It’s nice to see a mystery solved. We just saw some major panic in Indonesia about a treatment for a neglected tropical disease. The Jakarta Post reported this morning that, after a mass administration of drugs to fight lymphatic filariasis, “those treated by the drugs started to die or fall ill by the hundreds.” They ran the story under a headline that said “Did Disease-Fighting Drugs Do More Harm Than Good?”
The news has been spread by worried Indonesian bloggers, and no one seems to believe the denials from the Indonesia Ministry of Health. According to the Post, “Health Minister Endang Rahayu Sedyaningsih was quick to deny the deaths were caused by the drugs, saying only that some underlying diseases were the probable cause.”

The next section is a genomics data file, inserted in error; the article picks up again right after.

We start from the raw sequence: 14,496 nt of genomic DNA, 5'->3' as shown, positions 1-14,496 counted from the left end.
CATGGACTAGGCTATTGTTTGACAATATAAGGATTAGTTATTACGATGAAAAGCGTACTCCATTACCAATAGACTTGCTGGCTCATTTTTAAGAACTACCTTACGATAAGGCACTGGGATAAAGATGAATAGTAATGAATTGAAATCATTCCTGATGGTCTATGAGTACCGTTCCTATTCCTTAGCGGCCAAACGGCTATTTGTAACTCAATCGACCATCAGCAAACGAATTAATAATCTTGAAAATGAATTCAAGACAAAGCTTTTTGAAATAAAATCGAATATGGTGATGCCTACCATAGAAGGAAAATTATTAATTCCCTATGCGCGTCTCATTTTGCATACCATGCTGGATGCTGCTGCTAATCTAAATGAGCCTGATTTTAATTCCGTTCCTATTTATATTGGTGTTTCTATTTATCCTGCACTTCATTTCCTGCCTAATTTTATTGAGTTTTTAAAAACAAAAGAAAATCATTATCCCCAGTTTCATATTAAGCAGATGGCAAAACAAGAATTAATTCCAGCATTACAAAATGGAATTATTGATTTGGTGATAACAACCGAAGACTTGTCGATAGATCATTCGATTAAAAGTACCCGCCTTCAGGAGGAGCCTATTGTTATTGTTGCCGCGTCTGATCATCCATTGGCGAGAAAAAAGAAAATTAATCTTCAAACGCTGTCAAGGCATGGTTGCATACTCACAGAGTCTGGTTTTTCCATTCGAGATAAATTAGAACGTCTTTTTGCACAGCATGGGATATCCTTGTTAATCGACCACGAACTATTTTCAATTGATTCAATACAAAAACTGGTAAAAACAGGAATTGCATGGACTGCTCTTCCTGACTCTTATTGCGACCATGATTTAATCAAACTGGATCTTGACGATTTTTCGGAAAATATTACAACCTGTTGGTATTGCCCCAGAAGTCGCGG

If it’s true that the treatment, a combination of the drugs DEC and albendazole, is dangerous, that’s bad stuff. Lymphatic filariasis is also known as elephantiasis and it causes serious suffering and social stigma. A billion people are at risk for it. Treating it is important work.
It turns, out, however, that DEC and albendazole actually carry some unpleasant side effects, especially for people who are infected. In particular, headaches, nausea, and fever – often quite severe. They’re not long-lasting, or dangerous. Just very unpleasant.
All of this points to the importance of educating people about the treatments they are getting. If there had been some clear discussion of the likely side effects, people would have expected their symptoms. A mass hysteria could have been stopped before it began.